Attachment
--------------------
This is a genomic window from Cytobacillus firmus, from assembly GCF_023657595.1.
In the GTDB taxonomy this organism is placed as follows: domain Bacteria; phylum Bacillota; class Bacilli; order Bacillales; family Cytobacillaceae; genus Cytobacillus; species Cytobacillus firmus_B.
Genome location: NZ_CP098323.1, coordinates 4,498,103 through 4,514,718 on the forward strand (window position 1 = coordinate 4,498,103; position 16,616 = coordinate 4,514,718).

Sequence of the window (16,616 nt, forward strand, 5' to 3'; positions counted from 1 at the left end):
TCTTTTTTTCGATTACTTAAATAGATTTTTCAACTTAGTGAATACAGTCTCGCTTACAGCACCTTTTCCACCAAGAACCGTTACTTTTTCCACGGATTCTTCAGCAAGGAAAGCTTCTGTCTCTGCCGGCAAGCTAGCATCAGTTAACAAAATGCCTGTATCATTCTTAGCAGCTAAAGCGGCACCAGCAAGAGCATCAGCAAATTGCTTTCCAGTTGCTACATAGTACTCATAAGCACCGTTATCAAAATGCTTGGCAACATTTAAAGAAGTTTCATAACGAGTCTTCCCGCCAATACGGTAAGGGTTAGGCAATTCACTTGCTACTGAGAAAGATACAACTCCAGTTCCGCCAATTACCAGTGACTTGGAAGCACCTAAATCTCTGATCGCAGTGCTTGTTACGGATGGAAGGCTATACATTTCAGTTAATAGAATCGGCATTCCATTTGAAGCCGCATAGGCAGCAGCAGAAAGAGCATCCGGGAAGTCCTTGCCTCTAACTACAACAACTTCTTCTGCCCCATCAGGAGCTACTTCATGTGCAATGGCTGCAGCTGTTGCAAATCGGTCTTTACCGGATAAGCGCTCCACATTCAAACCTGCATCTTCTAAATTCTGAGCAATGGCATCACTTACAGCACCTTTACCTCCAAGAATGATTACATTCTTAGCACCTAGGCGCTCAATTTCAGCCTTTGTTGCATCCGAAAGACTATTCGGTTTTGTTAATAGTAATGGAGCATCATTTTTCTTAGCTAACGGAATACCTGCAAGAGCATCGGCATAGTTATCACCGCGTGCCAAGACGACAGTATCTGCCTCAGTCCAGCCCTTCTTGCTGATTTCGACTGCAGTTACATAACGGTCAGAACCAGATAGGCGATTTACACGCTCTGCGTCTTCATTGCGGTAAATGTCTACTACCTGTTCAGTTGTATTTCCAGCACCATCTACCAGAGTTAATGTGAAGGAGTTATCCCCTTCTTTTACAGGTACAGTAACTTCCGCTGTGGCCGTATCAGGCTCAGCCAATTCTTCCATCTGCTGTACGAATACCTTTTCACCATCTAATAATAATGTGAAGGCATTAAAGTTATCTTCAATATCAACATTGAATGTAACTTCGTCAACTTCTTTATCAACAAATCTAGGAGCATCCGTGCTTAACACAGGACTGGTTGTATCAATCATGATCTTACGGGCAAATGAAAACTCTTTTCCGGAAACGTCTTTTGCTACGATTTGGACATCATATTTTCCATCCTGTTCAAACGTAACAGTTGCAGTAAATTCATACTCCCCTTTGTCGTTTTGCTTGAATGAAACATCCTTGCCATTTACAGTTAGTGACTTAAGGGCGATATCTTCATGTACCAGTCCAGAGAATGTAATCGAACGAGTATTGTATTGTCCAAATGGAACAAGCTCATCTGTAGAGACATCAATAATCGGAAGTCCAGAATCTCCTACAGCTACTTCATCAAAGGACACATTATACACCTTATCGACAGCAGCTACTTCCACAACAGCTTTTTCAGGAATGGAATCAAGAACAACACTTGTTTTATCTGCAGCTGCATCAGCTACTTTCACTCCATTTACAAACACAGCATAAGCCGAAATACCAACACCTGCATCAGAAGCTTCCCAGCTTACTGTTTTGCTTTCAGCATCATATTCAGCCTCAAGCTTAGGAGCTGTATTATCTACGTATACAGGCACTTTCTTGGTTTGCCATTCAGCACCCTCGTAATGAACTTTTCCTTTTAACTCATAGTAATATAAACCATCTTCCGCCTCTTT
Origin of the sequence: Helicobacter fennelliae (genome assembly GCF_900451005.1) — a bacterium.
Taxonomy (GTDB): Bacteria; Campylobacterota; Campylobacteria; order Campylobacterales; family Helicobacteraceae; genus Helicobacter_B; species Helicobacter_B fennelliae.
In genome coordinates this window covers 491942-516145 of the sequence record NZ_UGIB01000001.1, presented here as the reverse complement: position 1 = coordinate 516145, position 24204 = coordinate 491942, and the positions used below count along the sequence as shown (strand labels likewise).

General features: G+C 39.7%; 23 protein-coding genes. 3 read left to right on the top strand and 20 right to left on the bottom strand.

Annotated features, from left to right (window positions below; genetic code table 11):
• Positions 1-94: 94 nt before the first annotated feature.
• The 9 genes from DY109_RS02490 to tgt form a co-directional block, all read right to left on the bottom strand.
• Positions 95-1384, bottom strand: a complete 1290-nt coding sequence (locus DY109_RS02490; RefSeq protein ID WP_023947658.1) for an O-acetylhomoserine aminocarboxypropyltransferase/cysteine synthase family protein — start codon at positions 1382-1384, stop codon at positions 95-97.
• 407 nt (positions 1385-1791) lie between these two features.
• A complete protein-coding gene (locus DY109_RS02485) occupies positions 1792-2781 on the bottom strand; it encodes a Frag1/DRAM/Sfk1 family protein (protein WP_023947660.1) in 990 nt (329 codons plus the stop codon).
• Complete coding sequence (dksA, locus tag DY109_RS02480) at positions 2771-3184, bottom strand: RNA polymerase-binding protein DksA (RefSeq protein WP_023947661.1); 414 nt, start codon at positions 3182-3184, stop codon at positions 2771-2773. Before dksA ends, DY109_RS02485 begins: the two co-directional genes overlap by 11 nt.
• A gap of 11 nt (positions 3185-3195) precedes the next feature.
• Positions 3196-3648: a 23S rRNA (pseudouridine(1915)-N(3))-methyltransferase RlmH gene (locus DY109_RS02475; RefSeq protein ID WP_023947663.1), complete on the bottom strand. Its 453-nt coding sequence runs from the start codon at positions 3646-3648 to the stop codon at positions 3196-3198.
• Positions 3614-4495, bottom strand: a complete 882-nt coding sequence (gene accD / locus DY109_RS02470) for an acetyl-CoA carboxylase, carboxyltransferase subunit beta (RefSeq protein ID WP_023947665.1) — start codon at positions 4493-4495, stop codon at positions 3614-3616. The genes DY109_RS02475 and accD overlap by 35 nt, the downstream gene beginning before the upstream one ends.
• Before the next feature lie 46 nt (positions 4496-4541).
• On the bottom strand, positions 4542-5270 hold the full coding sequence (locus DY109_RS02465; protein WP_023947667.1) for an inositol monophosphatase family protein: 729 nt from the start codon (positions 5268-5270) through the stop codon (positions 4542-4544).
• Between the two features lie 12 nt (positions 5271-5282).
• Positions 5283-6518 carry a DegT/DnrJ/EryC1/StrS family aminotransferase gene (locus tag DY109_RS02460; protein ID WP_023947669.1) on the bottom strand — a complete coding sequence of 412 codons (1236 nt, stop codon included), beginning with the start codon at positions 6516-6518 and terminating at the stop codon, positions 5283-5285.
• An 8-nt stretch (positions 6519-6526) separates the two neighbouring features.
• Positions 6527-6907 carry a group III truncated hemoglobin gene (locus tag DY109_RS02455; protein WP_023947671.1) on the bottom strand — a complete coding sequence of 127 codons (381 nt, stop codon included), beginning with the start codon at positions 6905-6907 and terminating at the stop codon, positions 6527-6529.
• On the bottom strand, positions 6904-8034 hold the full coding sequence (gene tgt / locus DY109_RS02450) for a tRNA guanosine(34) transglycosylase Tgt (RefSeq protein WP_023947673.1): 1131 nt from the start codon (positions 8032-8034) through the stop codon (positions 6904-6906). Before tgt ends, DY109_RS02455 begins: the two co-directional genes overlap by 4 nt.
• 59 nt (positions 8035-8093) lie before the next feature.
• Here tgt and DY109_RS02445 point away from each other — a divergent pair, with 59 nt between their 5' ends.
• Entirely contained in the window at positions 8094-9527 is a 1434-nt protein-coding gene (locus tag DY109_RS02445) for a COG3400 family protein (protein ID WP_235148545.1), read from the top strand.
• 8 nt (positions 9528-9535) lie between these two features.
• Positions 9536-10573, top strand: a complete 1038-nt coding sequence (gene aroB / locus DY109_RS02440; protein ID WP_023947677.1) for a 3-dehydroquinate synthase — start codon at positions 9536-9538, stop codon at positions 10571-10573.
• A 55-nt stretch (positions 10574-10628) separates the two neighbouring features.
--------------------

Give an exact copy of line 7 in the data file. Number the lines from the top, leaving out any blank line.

Taxonomy (GTDB): Bacteria; Campylobacterota; Campylobacteria; order Campylobacterales; family Helicobacteraceae; genus Helicobacter_B; species Helicobacter_B fennelliae.